Nie wieder und jetzt

Laura Fiorio
Jakob Ganslmeier

Graphic: Viktor Schmidt/Nora Keilig


9/5 – 21/7/2024

Curated by Julius Kaftan and Lina Kröger

“Nie wieder und jetzt” is the second part of the annual exhibition programme KANTEN UND KNOTEN


8/5/2024 6 pm

1/6/2024 at 3 pm
Workshop with Laura Fiorio

19/7/2024 7 pm
„The untold story of Mohammad Peter“ (Theatre performance) Kollektiv Scheherazade

21/7/2024 4 pm

The exhibition “Never again and now” deals with right-wing extremism. It examines the historical legacy and the social and political relevance of right-wing extremist ideas, the spread of National Socialist and neo-Nazi symbols and ideologies and how the difficult legacy of National Socialism is dealt with in the family memories of the German population. At the same time, it shows a possible space for coming to terms with the past: The exhibition sees itself as an attempt to initiate processes of reflection, in which the thematisation of individual and collective memories makes it possible to determine one‘s position and engage in selfcriticism.

The starting point of the exhibition is therefore a critical examination of the exhibition venue. Before its current use as a municipal art gallery, the Bärenzwinger was, as the name suggests, a bear enclosure for the amusement of Berliners – with more than just an ethically problematic history: The Bärenzwinger was opened on 17 August 1939, two weeks before the Wehrmacht invaded Poland, in the presence of Berlin mayor and National Socialist Julius Lippert and “numerous leading men from the state and party”, as the Berliner Morgenpost reported the following day. The im-petus for the construction of a bear kennel came from a suggestion by the town‘s residents. One important advo-cate was Wilfried Bade. Bade was an employee and, from 1940, a ministerial councillor in the Reich Ministry for Public Enlightenment and Propaganda under the direction of Joseph Goebbels and was also acquainted with him. He had published an appeal in the B.Z. am Mittag newspaper on 23 August 1937, in which he emphasised the need for a living symbol in the heart of the city. Lippert took up this suggestion favourably and arranged for the construction of a Zwinger. In the days leading up to its opening, articles appeared daily in the B.Z. am Mittag and other Berlin daily newspapers. An article from 9 August 1939 by Lud-wig Heck, zoological director of the Berlin Zoo and racial theorist and National Socialist, explained to readers that the bear was stronger than a lion, unpredictable, stubborn and very skilful. An explanation that could undoubtedly be understood as self-symbolisation and also fitted in with the political agitation and rhetorical armament of the Nazi regime shortly before the start of the war. The Bärenzwinger as a building thus has a significant National Socialist past.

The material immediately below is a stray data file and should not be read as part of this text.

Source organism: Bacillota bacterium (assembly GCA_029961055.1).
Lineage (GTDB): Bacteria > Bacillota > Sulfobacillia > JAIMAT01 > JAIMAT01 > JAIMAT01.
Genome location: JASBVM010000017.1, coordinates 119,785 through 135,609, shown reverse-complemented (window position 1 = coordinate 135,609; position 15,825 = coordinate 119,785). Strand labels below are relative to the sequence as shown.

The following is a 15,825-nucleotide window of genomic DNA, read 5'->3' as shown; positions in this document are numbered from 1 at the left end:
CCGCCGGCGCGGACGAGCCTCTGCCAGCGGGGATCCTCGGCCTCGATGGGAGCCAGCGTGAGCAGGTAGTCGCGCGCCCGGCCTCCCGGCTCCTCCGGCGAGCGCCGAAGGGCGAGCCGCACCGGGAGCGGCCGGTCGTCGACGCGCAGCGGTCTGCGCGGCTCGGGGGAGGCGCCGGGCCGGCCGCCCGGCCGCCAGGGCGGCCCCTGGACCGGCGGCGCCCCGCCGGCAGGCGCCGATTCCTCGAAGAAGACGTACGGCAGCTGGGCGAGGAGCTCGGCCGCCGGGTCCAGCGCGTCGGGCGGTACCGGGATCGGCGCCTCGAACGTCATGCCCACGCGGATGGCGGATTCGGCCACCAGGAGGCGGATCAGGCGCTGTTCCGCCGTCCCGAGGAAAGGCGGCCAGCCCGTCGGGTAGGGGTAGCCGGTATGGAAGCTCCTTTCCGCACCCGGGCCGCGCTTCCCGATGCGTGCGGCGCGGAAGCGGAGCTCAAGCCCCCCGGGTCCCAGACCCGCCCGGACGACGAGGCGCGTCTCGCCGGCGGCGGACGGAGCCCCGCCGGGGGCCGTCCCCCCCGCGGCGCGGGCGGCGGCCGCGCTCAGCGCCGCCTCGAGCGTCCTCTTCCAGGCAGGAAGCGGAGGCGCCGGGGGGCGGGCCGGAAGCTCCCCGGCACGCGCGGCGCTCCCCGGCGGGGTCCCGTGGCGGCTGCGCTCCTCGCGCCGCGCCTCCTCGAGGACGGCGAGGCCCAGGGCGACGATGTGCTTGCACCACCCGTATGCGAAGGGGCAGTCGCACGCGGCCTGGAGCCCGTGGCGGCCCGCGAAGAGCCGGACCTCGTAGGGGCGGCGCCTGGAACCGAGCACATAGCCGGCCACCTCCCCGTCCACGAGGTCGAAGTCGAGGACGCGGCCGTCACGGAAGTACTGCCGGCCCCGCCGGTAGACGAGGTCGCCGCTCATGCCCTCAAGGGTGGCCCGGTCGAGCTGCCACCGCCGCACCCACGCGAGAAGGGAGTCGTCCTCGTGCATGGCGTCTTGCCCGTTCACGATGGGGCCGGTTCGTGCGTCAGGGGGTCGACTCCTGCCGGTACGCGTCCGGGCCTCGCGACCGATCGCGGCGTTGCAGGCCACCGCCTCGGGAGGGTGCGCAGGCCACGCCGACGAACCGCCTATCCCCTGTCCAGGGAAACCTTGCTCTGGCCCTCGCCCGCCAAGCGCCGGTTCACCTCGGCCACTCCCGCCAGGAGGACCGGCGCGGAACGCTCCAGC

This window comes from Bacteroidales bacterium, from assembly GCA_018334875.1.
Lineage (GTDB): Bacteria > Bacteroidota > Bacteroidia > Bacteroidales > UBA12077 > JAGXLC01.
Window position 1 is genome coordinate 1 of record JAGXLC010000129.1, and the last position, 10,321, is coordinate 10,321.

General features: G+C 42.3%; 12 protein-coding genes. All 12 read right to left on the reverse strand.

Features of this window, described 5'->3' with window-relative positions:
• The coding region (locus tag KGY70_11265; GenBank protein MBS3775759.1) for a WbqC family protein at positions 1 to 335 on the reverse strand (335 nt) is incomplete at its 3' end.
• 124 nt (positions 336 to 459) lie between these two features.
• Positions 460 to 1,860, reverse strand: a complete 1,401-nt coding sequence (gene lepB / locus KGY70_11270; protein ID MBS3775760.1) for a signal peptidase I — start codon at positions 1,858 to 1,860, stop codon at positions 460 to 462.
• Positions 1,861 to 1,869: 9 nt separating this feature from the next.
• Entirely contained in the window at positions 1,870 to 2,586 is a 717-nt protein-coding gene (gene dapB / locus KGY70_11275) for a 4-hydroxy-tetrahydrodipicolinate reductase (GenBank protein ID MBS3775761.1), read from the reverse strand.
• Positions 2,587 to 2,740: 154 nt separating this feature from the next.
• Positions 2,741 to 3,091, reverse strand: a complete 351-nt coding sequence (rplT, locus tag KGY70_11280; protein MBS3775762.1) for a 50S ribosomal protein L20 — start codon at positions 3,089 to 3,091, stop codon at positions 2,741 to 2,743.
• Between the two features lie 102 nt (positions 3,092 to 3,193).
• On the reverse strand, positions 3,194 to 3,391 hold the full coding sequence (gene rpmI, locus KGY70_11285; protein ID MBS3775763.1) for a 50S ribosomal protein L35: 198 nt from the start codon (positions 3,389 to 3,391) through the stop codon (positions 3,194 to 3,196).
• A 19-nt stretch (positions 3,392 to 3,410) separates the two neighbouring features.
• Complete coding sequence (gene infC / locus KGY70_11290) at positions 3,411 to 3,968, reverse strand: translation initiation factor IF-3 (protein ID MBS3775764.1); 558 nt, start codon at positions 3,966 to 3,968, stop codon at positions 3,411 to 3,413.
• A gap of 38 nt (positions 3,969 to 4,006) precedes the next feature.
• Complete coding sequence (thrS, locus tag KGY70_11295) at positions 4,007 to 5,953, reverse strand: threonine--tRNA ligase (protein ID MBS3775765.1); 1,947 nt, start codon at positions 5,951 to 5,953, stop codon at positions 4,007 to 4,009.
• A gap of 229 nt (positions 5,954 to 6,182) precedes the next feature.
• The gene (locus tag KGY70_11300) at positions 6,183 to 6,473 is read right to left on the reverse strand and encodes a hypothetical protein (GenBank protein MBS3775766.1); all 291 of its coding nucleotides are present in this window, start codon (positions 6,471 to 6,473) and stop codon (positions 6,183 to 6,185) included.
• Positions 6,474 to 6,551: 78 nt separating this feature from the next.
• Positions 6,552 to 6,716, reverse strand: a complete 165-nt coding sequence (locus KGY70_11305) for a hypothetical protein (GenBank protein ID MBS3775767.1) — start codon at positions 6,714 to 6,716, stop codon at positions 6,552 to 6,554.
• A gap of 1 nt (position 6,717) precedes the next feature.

Jakob Ganslmeier presents two works. The first work, “Haut, Stein” (“Skin, Stone”), is a photographic juxtaposition of the remaining, use and blurring of one-time National Socialist and neo-Nazi symbols from two perspectives: The colour photographs (“Skin”) in the atrium of the Bärenzwinger, which were created in collaboration with EXIT-Germany, show portraits of former neo-Nazis who, in the process of leaving the extreme right-wing scene, have also had the symbolic, often forbidden inscriptions in their skin, their tattoos removed or covered over. Swastikas, SS skulls, black suns and the like are sometimes still faintly recognisable. The tattoos belong to the bodies of former comradeship leaders, members of the NPD party, the neo- Nazi sub-group “Hammerskins” or the “Autonomous Nationalists”. However, the removal and tattooing process takes time and causes more than just physical pain. The critical examination of one‘s own history and the finality of leaving result in profound ruptures in the realities of individual lives. These ruptures are often accompanied by social ruptures. It is often the social environment that forms the ferment of radicalisation or facilitates it. Leaving the radical right-wing scene therefore always leads to a decisive break in friendly and/or family relationships. The EXITGermany initiative supports people in leaving the far-right scene and developing new perspectives. In this sen-se, the portraits bear witness to the possibility of enabling change through self-criticism and the problematisation of identityforming habits of action and thought. At the same time, the nudity and closeness of the portraits provoke an immediacy in which the absolute boundary between the viewer and the person portrayed is undermined. The black and white photos (“Stein”/”Stone”) in the trench – the second perspective – show historical Nazi symbols that have remained fragmentarily visible in numerous places in public space: in and on the architecture. Ganslmeier‘s pictures reveal these fragments and examine their wider spatial context. Yet today‘s use of the places often remains indifferent to the symbolism and their origins. And it is not in the least this indifference that normalises the existence of National Socialist symbols in public spaces. “Stein” (“Stone”) thus forms the contrasting programme to “Haut”, as the architectural details depicted stand for a silent conti-nuity, a lack of reflection – a continuity that is in turn undermined in “Haut” (“Skin”).